A Loeys Dietz syndrome interview .

Derek's interview


How did all start?

When I was born (March 1987), the delivery doctors took one look at me and I was rushed to Children's Mercy Hospital Kansas City because of the color of my skin being stark white. They knew there was something wrong. At just six hours old I had an emergency surgery. The surgeon performed a hiatal hernia repair and a fundoplacation. During my next ten days at the hospital I was monitored and observed before going home. Recently, I acquired my records and found out via the observation and surgical notes that they suspected Marfan's Syndrome but combated that with other observations that didn't fit the bill. Thereafter, at every appointment of every specialist and PCP that followed me, we went with Marfan's as the diagnosis. Years go by and life happens, I'm in my second marriage, wife pregnant with our first son (her third and my second, our first together). We go in for our 37wk scan and follow up and they see something they don't like. We get referred to Children's Mercy for a better scan, doctor says they see a hernia and that she is low on fluid, then tells us we are having a baby that night. They did confirm that there was a hernia, although it was hard to tell in utero and they would have to scan him once delivered. They gave us the worst case scenario and said he would be intubated immediately, get him hooked up to monitors, then scan him and see what's going on to create a plan. Two days later he has the same procedures (revised since 1987) that I did thirty-two years ago adding a G-tube due to an open cleft pallet. During the ten days he was in NICU, they observed and monitored him and observed myself as well due to the similarities. The genetics team then says we need to do a genetic screening. Since I was a prior patient there, they were able to do mine there(even being an adult), which was amazing. They also informed me that aside from my bifid uvula, I too have a sub-mucus cleft pallet, only difference was that mine had just barely closed and had not caused any complications with eating or speech. When the genetic results came back, they told us that we had a very rare genetic mutation called TGFB-3 Loeys-Dietz Syndrome Type 5. Ever since, my son and I have had our own teams of specialists of whom we see now on a regular basis.

Do you already have a diagnosis? How long did it take you to get it?

I was properly diagnosed at 31 years old. My strand of mutation was only described in 2014, and the general disorder described in 2005.

For what medical specialties have you been treated? What has been the most useful specialty for your?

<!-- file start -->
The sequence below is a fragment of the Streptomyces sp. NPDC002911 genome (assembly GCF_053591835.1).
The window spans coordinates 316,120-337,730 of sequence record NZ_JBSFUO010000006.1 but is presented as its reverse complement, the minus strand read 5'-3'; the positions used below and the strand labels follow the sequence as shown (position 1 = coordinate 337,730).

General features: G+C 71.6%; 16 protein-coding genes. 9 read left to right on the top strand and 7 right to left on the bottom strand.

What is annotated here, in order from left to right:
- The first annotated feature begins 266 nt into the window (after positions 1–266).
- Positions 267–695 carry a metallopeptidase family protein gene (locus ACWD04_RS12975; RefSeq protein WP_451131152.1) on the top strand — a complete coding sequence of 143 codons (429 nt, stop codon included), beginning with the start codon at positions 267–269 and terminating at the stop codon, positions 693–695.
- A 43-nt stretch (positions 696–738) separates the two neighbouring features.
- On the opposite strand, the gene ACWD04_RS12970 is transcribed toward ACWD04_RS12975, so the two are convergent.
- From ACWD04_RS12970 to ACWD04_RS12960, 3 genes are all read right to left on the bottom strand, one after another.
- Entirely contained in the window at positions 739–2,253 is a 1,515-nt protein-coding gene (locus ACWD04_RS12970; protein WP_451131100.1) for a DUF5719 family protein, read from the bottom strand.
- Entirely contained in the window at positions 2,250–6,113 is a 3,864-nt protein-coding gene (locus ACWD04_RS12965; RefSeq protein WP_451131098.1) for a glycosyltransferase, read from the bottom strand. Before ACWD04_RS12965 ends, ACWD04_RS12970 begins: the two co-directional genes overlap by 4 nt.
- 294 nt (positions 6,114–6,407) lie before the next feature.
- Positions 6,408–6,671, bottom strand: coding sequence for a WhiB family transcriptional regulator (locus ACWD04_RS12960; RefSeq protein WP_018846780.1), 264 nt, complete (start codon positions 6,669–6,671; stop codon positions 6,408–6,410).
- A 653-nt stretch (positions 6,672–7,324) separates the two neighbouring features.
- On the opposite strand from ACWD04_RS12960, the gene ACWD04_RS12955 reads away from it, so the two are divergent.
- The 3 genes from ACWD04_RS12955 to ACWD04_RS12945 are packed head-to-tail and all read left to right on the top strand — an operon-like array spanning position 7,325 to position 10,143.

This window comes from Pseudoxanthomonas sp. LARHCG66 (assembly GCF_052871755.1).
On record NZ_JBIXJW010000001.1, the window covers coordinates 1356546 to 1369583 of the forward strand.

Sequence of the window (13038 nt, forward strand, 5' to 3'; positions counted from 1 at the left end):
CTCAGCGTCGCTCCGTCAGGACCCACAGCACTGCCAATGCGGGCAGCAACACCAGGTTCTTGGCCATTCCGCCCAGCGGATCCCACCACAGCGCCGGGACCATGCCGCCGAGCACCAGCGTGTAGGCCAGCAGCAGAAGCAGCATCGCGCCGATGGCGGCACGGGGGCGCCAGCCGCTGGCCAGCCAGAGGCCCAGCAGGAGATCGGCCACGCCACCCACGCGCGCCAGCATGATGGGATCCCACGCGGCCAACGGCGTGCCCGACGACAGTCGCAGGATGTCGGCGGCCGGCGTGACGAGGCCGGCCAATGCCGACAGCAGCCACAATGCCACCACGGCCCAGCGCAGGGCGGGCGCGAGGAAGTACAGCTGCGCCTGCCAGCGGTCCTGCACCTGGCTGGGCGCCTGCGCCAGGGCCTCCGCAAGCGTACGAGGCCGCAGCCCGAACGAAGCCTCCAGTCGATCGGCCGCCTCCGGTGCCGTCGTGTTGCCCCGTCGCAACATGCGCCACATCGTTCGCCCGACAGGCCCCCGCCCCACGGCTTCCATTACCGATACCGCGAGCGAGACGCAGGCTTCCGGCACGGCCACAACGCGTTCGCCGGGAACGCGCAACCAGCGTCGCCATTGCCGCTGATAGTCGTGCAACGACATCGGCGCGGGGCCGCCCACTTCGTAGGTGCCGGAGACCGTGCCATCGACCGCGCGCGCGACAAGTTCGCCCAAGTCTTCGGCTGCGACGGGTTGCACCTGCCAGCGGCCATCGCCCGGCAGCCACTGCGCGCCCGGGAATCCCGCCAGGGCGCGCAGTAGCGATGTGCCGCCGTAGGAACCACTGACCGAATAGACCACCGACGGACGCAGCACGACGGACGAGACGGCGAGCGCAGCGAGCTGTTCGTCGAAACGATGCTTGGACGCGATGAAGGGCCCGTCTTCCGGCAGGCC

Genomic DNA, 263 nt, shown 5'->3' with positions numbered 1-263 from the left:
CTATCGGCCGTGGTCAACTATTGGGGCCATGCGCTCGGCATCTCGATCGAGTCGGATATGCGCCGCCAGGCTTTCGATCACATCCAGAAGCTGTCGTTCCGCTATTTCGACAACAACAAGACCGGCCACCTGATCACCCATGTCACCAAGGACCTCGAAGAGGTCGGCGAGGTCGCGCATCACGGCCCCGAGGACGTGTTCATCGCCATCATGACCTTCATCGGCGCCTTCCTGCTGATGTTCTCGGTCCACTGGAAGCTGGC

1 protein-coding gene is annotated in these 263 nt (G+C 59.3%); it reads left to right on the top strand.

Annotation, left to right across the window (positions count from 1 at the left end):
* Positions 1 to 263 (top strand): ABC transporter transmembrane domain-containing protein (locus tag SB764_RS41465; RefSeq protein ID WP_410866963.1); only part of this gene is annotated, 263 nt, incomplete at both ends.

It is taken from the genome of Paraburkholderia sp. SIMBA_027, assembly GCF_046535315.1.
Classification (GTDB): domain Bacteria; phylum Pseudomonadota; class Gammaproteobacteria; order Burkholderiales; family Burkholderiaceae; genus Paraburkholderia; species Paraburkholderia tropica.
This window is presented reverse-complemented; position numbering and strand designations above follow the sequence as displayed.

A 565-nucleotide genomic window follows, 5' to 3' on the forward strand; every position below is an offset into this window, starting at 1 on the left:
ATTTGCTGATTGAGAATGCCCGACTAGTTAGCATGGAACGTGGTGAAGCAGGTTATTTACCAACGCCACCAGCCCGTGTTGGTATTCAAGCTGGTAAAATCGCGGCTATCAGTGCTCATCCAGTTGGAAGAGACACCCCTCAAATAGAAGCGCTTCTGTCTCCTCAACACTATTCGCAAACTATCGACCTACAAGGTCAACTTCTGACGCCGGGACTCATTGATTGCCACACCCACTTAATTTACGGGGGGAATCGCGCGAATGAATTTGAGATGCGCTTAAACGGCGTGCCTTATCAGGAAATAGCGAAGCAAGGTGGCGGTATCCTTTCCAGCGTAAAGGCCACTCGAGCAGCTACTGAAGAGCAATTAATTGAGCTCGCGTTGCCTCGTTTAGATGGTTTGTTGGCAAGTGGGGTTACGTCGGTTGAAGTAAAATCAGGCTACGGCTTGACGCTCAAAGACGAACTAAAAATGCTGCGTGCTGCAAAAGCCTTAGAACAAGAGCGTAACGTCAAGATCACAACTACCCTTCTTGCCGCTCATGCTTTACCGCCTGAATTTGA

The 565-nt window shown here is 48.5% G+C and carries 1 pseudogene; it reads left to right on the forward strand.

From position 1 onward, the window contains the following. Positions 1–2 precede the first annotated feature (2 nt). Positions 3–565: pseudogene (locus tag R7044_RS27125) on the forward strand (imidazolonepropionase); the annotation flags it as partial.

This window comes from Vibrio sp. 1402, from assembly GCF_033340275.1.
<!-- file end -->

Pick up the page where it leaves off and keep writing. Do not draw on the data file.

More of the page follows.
I have been treated with cardiology, orthopedic, orthotic, orthopedic surgery, spinal surgery, neurology and I'm sure some others I'm missing. Cardiology and my orthopedics by far the most useful for my enlarged aortic root and my"odd" feet.

What has been the most useful thing for you so far?

The most useful thing for me so far is my drive. Just doing what I want to do (within reason). Not letting my disorder hold me back.

What have been your biggest difficulties?

I did learn though, the hard way that my activities of my adolescence have made my more recent years a struggle. I was a little hard on my body.

How has your social and family environment reacted? Have your social or family relationships changed?

My family and friends have always been supportive, and i have always stressed them out with my adrenaline seeking lifestyle. Since my decline and diagnosis though, they have grown more concerned and i have had to dial back the excitement, fortunate for them.

What things have you stopped doing?

I've stopped doing my adrenaline junkie activities and I've settled down more. I've stopped working due to physical instability sitting and standing all day. I've stopped stressing about the little things as much(still working on this one).

What do you think about the future?

I worry about the future. I worry about my being and my quality of life, both reasons I've quit the workforce. I worry about my time with family and friends and worry about things I might have to miss out on. I think about heart surgery for my son and I. I think about my wife going through all of this as well as our other three boys.

So far, which years have been the best years in your life? What have you done during them?

I can't put "best" on just a few of my years because the has always been something best about each one, especially when I met my wife and grew our family They have all brought joy in one form or another.

What would you like to do if you didn’t have your condition?

I am sure I would have gone out for sports but I still don't feel as though I missed out. I chose extreme sports and engines and such. There isn't much that I held back on.

If you had to describe your life in a sentence, what would it be?

Full of adventur, excitement and love.

Finally, what advice would you give to a person in a similar situation?

Follow what your body tells you, don't ignore the small things. Find someone who truly gets you and advocates for you like I did with my wife.

Interview Loeys Dietz syndrome

May 12, 2019

By: Derek

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